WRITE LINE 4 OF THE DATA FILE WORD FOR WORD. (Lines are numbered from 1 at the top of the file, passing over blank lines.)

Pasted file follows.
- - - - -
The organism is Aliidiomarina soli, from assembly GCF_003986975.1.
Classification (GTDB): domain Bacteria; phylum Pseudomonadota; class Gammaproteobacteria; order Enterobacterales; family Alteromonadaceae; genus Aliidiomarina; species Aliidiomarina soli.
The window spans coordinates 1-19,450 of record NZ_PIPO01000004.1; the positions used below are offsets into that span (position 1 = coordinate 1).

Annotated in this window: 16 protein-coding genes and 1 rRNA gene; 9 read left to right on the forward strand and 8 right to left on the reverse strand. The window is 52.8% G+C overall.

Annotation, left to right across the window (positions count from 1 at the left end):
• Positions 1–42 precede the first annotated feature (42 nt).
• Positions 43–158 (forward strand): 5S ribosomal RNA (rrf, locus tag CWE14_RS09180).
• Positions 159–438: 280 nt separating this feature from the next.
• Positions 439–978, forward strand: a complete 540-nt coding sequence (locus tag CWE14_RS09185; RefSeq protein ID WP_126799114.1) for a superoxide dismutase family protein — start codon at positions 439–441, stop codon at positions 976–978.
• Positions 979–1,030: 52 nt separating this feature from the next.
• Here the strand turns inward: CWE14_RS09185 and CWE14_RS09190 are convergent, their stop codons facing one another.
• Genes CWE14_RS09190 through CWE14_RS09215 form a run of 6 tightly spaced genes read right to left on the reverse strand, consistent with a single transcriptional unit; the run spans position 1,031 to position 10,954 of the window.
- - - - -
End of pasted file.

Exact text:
Annotated in this window: 16 protein-coding genes and 1 rRNA gene; 9 read left to right on the forward strand and 8 right to left on the reverse strand. The window is 52.8% G+C overall.